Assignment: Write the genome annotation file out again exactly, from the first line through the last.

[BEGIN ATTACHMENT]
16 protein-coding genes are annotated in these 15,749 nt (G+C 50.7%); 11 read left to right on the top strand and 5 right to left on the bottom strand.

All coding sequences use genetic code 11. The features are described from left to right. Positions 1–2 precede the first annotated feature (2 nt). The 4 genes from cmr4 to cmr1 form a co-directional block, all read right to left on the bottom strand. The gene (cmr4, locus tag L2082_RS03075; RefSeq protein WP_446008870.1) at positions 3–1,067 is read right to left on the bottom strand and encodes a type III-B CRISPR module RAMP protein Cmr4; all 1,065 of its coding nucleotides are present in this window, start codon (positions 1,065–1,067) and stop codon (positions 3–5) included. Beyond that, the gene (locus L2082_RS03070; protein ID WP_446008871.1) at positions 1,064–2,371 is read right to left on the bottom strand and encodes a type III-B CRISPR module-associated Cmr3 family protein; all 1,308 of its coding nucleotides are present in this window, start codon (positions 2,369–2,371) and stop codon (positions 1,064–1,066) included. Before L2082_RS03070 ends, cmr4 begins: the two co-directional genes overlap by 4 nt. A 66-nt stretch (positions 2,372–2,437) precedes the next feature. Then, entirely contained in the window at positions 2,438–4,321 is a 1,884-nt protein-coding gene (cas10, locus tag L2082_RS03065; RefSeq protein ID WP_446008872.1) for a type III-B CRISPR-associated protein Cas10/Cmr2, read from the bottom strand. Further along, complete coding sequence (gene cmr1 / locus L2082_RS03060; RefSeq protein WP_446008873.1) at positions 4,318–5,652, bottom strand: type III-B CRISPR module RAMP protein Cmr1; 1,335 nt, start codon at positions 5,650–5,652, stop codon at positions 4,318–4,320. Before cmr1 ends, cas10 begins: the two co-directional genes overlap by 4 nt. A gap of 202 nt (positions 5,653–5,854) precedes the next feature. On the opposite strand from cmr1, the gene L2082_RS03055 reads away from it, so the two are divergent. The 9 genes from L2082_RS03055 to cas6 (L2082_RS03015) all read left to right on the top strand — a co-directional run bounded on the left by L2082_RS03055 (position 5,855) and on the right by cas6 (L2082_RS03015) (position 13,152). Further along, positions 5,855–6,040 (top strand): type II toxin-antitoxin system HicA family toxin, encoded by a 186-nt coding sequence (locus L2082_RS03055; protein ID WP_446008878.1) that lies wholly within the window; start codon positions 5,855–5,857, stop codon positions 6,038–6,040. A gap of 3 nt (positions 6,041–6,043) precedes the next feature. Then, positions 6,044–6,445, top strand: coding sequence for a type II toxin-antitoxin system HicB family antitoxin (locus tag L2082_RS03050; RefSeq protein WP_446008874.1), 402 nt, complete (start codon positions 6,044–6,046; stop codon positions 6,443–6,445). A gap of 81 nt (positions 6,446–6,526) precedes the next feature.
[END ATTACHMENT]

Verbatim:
16 protein-coding genes are annotated in these 15,749 nt (G+C 50.7%); 11 read left to right on the top strand and 5 right to left on the bottom strand.

All coding sequences use genetic code 11. The features are described from left to right. Positions 1–2 precede the first annotated feature (2 nt). The 4 genes from cmr4 to cmr1 form a co-directional block, all read right to left on the bottom strand. The gene (cmr4, locus tag L2082_RS03075; RefSeq protein WP_446008870.1) at positions 3–1,067 is read right to left on the bottom strand and encodes a type III-B CRISPR module RAMP protein Cmr4; all 1,065 of its coding nucleotides are present in this window, start codon (positions 1,065–1,067) and stop codon (positions 3–5) included. Beyond that, the gene (locus L2082_RS03070; protein ID WP_446008871.1) at positions 1,064–2,371 is read right to left on the bottom strand and encodes a type III-B CRISPR module-associated Cmr3 family protein; all 1,308 of its coding nucleotides are present in this window, start codon (positions 2,369–2,371) and stop codon (positions 1,064–1,066) included. Before L2082_RS03070 ends, cmr4 begins: the two co-directional genes overlap by 4 nt. A 66-nt stretch (positions 2,372–2,437) precedes the next feature. Then, entirely contained in the window at positions 2,438–4,321 is a 1,884-nt protein-coding gene (cas10, locus tag L2082_RS03065; RefSeq protein ID WP_446008872.1) for a type III-B CRISPR-associated protein Cas10/Cmr2, read from the bottom strand. Further along, complete coding sequence (gene cmr1 / locus L2082_RS03060; RefSeq protein WP_446008873.1) at positions 4,318–5,652, bottom strand: type III-B CRISPR module RAMP protein Cmr1; 1,335 nt, start codon at positions 5,650–5,652, stop codon at positions 4,318–4,320. Before cmr1 ends, cas10 begins: the two co-directional genes overlap by 4 nt. A gap of 202 nt (positions 5,653–5,854) precedes the next feature. On the opposite strand from cmr1, the gene L2082_RS03055 reads away from it, so the two are divergent. The 9 genes from L2082_RS03055 to cas6 (L2082_RS03015) all read left to right on the top strand — a co-directional run bounded on the left by L2082_RS03055 (position 5,855) and on the right by cas6 (L2082_RS03015) (position 13,152). Further along, positions 5,855–6,040 (top strand): type II toxin-antitoxin system HicA family toxin, encoded by a 186-nt coding sequence (locus L2082_RS03055; protein ID WP_446008878.1) that lies wholly within the window; start codon positions 5,855–5,857, stop codon positions 6,038–6,040. A gap of 3 nt (positions 6,041–6,043) precedes the next feature. Then, positions 6,044–6,445, top strand: coding sequence for a type II toxin-antitoxin system HicB family antitoxin (locus tag L2082_RS03050; RefSeq protein WP_446008874.1), 402 nt, complete (start codon positions 6,044–6,046; stop codon positions 6,443–6,445). A gap of 81 nt (positions 6,446–6,526) precedes the next feature.